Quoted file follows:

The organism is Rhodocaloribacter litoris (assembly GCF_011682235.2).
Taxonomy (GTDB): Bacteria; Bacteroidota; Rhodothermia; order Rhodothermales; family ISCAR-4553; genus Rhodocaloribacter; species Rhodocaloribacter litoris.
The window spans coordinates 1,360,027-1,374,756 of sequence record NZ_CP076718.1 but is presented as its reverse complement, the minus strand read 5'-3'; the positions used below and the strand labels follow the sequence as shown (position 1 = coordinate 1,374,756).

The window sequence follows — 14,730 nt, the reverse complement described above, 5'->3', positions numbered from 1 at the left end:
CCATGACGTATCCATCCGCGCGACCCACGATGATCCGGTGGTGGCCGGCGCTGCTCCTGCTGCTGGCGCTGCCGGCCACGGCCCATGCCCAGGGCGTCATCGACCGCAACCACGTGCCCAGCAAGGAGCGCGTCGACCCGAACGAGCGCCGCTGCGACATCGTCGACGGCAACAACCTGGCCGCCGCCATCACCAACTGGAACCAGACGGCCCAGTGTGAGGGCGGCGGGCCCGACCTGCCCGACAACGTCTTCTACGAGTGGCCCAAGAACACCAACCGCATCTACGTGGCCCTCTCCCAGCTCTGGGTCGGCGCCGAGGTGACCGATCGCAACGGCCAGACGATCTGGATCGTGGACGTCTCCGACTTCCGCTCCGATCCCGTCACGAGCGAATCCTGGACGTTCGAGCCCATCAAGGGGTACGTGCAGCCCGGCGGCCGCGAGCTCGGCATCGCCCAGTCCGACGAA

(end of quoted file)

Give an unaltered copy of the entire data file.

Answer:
The organism is Rhodocaloribacter litoris (assembly GCF_011682235.2).
Taxonomy (GTDB): Bacteria; Bacteroidota; Rhodothermia; order Rhodothermales; family ISCAR-4553; genus Rhodocaloribacter; species Rhodocaloribacter litoris.
The window spans coordinates 1,360,027-1,374,756 of sequence record NZ_CP076718.1 but is presented as its reverse complement, the minus strand read 5'-3'; the positions used below and the strand labels follow the sequence as shown (position 1 = coordinate 1,374,756).

The window sequence follows — 14,730 nt, the reverse complement described above, 5'->3', positions numbered from 1 at the left end:
CCATGACGTATCCATCCGCGCGACCCACGATGATCCGGTGGTGGCCGGCGCTGCTCCTGCTGCTGGCGCTGCCGGCCACGGCCCATGCCCAGGGCGTCATCGACCGCAACCACGTGCCCAGCAAGGAGCGCGTCGACCCGAACGAGCGCCGCTGCGACATCGTCGACGGCAACAACCTGGCCGCCGCCATCACCAACTGGAACCAGACGGCCCAGTGTGAGGGCGGCGGGCCCGACCTGCCCGACAACGTCTTCTACGAGTGGCCCAAGAACACCAACCGCATCTACGTGGCCCTCTCCCAGCTCTGGGTCGGCGCCGAGGTGACCGATCGCAACGGCCAGACGATCTGGATCGTGGACGTCTCCGACTTCCGCTCCGATCCCGTCACGAGCGAATCCTGGACGTTCGAGCCCATCAAGGGGTACGTGCAGCCCGGCGGCCGCGAGCTCGGCATCGCCCAGTCCGACGAA